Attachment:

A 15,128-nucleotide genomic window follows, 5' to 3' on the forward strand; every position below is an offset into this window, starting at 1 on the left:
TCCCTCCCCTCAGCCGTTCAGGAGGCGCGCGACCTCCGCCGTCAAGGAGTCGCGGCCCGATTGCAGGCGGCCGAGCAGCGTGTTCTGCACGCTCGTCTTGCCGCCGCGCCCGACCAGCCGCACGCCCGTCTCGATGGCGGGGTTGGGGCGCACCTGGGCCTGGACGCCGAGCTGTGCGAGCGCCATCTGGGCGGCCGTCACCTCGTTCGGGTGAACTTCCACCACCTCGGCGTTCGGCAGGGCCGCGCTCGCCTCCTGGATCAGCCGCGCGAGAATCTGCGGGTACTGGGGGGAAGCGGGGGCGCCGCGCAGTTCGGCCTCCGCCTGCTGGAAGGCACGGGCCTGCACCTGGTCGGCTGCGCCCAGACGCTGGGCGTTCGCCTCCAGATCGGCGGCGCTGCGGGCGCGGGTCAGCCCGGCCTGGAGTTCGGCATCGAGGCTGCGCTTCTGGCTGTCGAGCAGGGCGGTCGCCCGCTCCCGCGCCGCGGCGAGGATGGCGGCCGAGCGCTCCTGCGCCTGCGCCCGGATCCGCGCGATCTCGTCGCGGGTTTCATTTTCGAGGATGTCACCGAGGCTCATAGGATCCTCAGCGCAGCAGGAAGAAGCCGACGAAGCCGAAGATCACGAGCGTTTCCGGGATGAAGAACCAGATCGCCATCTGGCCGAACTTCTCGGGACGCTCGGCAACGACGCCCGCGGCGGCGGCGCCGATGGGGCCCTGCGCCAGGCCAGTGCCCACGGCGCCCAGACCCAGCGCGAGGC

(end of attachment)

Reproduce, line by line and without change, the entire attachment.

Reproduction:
A 15,128-nucleotide genomic window follows, 5' to 3' on the forward strand; every position below is an offset into this window, starting at 1 on the left:
TCCCTCCCCTCAGCCGTTCAGGAGGCGCGCGACCTCCGCCGTCAAGGAGTCGCGGCCCGATTGCAGGCGGCCGAGCAGCGTGTTCTGCACGCTCGTCTTGCCGCCGCGCCCGACCAGCCGCACGCCCGTCTCGATGGCGGGGTTGGGGCGCACCTGGGCCTGGACGCCGAGCTGTGCGAGCGCCATCTGGGCGGCCGTCACCTCGTTCGGGTGAACTTCCACCACCTCGGCGTTCGGCAGGGCCGCGCTCGCCTCCTGGATCAGCCGCGCGAGAATCTGCGGGTACTGGGGGGAAGCGGGGGCGCCGCGCAGTTCGGCCTCCGCCTGCTGGAAGGCACGGGCCTGCACCTGGTCGGCTGCGCCCAGACGCTGGGCGTTCGCCTCCAGATCGGCGGCGCTGCGGGCGCGGGTCAGCCCGGCCTGGAGTTCGGCATCGAGGCTGCGCTTCTGGCTGTCGAGCAGGGCGGTCGCCCGCTCCCGCGCCGCGGCGAGGATGGCGGCCGAGCGCTCCTGCGCCTGCGCCCGGATCCGCGCGATCTCGTCGCGGGTTTCATTTTCGAGGATGTCACCGAGGCTCATAGGATCCTCAGCGCAGCAGGAAGAAGCCGACGAAGCCGAAGATCACGAGCGTTTCCGGGATGAAGAACCAGATCGCCATCTGGCCGAACTTCTCGGGACGCTCGGCAACGACGCCCGCGGCGGCGGCGCCGATGGGGCCCTGCGCCAGGCCAGTGCCCACGGCGCCCAGACCCAGCGCGAGGC